Taylor promptly ditched her fourth spouse – actor and singer Eddie Fisher (married 12th May 1959 divorced 6th March 1964) after beginning an affair with Richard Burton on the set of Cleopatra.
‘I don’t remember much about Cleopatra,’ she said later. ‘There were a lot of other things going on.’ Their relationship was loving but tempestuous.
They were married first from 1964 to 1974 and then again between 1975 and 1976 .
With sixth husband, Senator John Warner (married 4th December 1976, divorced 7th November 1982).
With seventh husband Larry Fortensky, Construction worker that she met at the rehab (married 6th October 1991, divorced 31st October 1996).
She underwent at least 20 major operations, broke her back five times, nearly died from pneumonia, had both hip joints replaced and underwent surgery to remove a benign brain tumour. In 1983, she acknowledged a 35-year addiction to sleeping pills and painkillers. Taylor was probably the most famous star to be treated for alcohol and drug abuse problems at the Betty Ford clinic in California.
In later years her advanced osteoporosis meant that she was largely confined to a wheelchair.
In 2005 she was an ardent supporter of Michael Jackson during his trial for child abuse. Taylor’s verdict: ‘I think he is one of the finest people to hit this planet and, in my estimation, he is the true king of pop, rock and soul.’
She also championed charitable causes, notably the fight against Aids. After Hudson’s death she founded the Elizabeth Taylor Aids Foundation and spoke out at a time when many were afraid to.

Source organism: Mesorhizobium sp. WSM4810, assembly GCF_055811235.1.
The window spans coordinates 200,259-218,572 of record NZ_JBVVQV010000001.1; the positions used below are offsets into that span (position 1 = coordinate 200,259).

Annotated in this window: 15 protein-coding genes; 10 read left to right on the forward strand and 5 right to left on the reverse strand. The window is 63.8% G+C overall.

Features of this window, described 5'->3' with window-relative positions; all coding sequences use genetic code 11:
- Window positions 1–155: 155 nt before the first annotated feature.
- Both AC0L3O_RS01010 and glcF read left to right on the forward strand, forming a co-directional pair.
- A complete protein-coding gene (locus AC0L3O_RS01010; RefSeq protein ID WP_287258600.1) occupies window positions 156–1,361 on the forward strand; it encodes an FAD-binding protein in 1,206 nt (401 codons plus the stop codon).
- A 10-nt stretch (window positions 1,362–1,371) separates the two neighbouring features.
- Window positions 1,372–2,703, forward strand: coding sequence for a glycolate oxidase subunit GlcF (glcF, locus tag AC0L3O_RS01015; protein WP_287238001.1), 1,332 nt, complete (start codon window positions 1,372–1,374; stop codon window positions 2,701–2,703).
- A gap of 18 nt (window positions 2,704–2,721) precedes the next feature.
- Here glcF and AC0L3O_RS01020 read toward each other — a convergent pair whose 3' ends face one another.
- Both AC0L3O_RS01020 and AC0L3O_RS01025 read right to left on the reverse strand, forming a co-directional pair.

“I’m a survivor. I’m a living example of what people can go through and survive”
Liz Famous Style Facts
An Elizabeth Taylor doll on display at the 50th anniversary celebration of Barbie at Bloomingdale’s, New York, in 2009
The Prom Dress
The sweet white strapless tulle dress, covered in daisies and designed by Edith Head, that Taylor wore as society debutante Angela Vickers in 1951’s A Place in the Sun became the most copied prom dress of that decade.
In 1963, makeup on the filming of the epic Cleopatra cemented the look of Taylor’s flashing sapphire eyes, rimmed in kohl and framed by strong, immaculately arched natural brows.
She carried it over into her off-set styling and popularized the look, which lasted through Talitha Getty and the boho 1970s (also thanks to the embellished caftans the dame herself was fond of wearing). And when Taylor grew out her signature midge haircut of the 1950s into a 1960s bouffant, so did women everywhere.
Faux? Forget it! The Grand Duchess of Russia’s Emeralds. The 69-carat Burton-Taylor diamond. A 33-carat Krupp diamond ring, the La Peregrina Pearls, a diamond tiara from Mike Todd, the Taj Mahal heart-shaped yellow diamond necklace, Sapphires, emeralds, rubies and diamonds, each lover’s gift larger and twinklier than the last.
Let’s just say the lady went big, and she didn’t wear costume jewellery — as she herself details in the book My Love Affair with Jewellery (photo shot for the book cover)
Elizabeth’s diamond engagement ring
The original celebrity perfumer’s fragrances still rank in the top international sales today!
Asked in 1999 what she would like to see written on her gravestone, Taylor replied: “Here lies Elizabeth. She hated being called Liz. But she lived.”
We’ve lost one of the last true Hollywood stars.